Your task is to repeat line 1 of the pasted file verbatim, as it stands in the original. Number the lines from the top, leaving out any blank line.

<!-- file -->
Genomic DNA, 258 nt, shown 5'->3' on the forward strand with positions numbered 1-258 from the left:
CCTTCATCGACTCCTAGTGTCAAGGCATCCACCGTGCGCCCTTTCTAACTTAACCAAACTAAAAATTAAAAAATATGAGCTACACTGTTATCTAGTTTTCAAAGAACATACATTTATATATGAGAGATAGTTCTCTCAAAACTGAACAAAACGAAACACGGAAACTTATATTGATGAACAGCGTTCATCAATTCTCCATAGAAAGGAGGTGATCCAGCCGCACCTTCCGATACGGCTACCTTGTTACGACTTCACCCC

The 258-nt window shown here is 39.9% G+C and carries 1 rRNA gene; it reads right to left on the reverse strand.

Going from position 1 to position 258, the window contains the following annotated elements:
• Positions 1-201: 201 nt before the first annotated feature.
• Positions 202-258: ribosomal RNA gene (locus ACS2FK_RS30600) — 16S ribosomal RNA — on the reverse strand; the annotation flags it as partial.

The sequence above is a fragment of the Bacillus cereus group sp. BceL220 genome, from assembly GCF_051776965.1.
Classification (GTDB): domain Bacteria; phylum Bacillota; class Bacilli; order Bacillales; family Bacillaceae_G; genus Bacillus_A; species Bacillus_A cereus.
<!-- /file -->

Genomic DNA, 258 nt, shown 5'->3' on the forward strand with positions numbered 1-258 from the left: